Eliminating One-to-One Interfaces in Java

Unfortunately, it´s still common to see the practice of coupling every class with an interface, even if that means we only have one implementation. Many resources discuss this problem [1, 2, 3, 4, 5], but they fail to offer practical guidance on how to refactor it in an existing project.

This post aims to address the issue by providing a quick refactoring solution.

Single implementation interface

I repeatedly come across the following anti-pattern in Java projects:

Service service = new ServiceImpl();

Essentially, each class follows a naming convention where it is named _ServiceImpl and is the only implementation of an interface named _Service.

Although interfaces have their place, creating one that only mirrors one class is counterproductive and leads to the following problems identified by Adam Bien 13 years ago [3]:

Imagine you get another implementation (thats the whole point of an interface) - how would you name it?

If a suitable name cannot be found for an implementing class, it often indicates that the class may be overly complex or trying to do too many things, potentially violating the Single Responsibility principle.

It doubles the amount of artifacts - and significantly increases the “complexity”

Now you have the clutter of two files instead of one for everything.

The navigation in the IDE is less fluent

When you´re debugging and jump into a method call from ServiceImpl, you´re redirected to the interface signature and not the actual implementation you want. Although it may appear to be a minor inconvenience, it's important to note that as a software developer, the majority of your time is spent reading code.

For a more in-depth read on this problem, I recommended the first section of Victor Rentea´s post.

Now let´s see how we can quickly refactor this anti-pattern when it occurs frequently within a project.

Refactor Unnecessary Interfaces

  1. Press Shift twice to bring up the Search Everywhere dialog.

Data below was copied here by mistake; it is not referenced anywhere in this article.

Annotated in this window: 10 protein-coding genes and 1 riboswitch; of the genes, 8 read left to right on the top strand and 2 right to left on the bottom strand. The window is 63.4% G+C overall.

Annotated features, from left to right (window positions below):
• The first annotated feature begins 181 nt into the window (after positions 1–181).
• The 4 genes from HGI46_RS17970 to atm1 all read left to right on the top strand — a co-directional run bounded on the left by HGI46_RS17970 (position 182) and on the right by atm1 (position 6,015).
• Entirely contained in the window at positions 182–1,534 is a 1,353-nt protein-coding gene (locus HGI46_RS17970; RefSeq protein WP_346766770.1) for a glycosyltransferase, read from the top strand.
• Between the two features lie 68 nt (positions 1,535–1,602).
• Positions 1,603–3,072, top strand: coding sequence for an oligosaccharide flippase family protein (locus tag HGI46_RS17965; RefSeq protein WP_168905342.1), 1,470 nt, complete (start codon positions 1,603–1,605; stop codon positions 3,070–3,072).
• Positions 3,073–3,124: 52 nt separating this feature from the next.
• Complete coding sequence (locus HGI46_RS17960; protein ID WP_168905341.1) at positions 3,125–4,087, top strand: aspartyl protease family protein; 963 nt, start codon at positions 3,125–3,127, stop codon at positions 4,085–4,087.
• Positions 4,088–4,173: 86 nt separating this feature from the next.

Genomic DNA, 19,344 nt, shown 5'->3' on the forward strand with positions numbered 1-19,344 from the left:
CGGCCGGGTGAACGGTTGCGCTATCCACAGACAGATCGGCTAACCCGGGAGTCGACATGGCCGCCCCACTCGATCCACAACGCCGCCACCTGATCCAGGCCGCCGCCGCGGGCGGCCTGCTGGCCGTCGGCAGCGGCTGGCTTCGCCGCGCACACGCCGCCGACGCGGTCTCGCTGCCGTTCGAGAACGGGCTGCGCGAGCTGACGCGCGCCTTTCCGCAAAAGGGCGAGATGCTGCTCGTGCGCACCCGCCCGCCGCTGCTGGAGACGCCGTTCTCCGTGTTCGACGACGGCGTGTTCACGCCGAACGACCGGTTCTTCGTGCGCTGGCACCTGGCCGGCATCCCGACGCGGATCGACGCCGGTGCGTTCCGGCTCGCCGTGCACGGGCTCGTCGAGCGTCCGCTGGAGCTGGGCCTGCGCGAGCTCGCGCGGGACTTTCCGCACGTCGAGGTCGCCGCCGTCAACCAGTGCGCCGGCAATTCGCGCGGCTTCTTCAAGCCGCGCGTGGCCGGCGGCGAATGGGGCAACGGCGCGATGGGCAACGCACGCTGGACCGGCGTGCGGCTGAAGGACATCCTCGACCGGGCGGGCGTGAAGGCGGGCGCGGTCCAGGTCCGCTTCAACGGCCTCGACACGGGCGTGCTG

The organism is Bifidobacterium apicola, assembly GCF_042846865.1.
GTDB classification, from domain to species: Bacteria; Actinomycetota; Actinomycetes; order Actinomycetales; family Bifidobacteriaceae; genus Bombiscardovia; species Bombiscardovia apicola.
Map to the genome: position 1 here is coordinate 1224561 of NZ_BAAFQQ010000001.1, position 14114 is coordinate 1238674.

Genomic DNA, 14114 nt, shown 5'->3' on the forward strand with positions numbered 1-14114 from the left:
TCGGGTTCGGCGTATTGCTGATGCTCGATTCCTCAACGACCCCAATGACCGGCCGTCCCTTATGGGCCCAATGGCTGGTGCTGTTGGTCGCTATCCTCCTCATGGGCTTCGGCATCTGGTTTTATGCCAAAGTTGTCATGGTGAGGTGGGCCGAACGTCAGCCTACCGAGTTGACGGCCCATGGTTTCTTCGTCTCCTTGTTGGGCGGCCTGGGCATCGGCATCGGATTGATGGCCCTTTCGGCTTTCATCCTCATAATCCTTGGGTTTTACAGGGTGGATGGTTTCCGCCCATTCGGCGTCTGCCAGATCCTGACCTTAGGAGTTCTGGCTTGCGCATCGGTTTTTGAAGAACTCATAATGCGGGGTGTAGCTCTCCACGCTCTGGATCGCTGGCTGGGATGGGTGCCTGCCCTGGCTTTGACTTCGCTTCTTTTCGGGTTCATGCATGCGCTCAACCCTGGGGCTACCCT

2. Type run inspection by name and select the option when it appears. inspection
  3. In the Enter inspection name dialog, type interface with a single direct inheritor and select it from the list. single direct inheritor
  4. Choose the desired inspection scope, such as Project Files, Whole Project, or a custom scope.
  5. Click OK to run the inspection.
  6. This will show you a list of all the interfaces in the selected scope that have only one implementation. one-implementation
  7. We are now going to Inline an interface by double clicking on one of results, click on the interface name and press Ctrl+Alt+N (or Cmd+Option+N on macOS) to bring up the “Inline” refactoring window and press Enter. You can also right click on the interface name -> Refactor -> Inline to Anonymous Class. inline-references

With these steps all references to a single interface are removed and replaced with the class implementation. However we are still left with the Impl suffix in the class names. To get rid of this we will use the Find and Replace functionality:

  1. Press Ctrl+Shift+R (or Cmd+Option+R on macOS) to open the Replace in Path dialog. Alternatively right click on project and click Replace in Files...

  2. In the top field, enter Impl and make sure you have the Cc button enabled. Leave the bottom field empty: replace-all

  3. Finally click on Replace All.


  1. Martin Fowler. “InterfaceImplementationPair.” Martin Fowler’s bliki, 2014. https://martinfowler.com/bliki/InterfaceImplementationPair.html

  2. Alexsandro Souza . “Best Practices in Software Development: Interface Overuse” DZone, 2020. https://dzone.com/articles/good-practices-interface-overuse

  3. Adam Bien. “Service s = new ServiceImpl() - Why?” Adam Bien’s Weblog, 2010. https://www.adam-bien.com/roller/abien/entry/service_s_new_serviceimpl_why

  4. Anthony Steele. “Interfaces are overused” Anthony Steele’s Weblog, 2021. https://www.anthonysteele.co.uk/InterfacesAreOverused

  5. Victor Rentea. “overengineering-in-onion-hexagonal-architectures” Victor Rentea’s Weblog, 2023. https://victorrentea.ro/blog/overengineering-in-onion-hexagonal-architectures/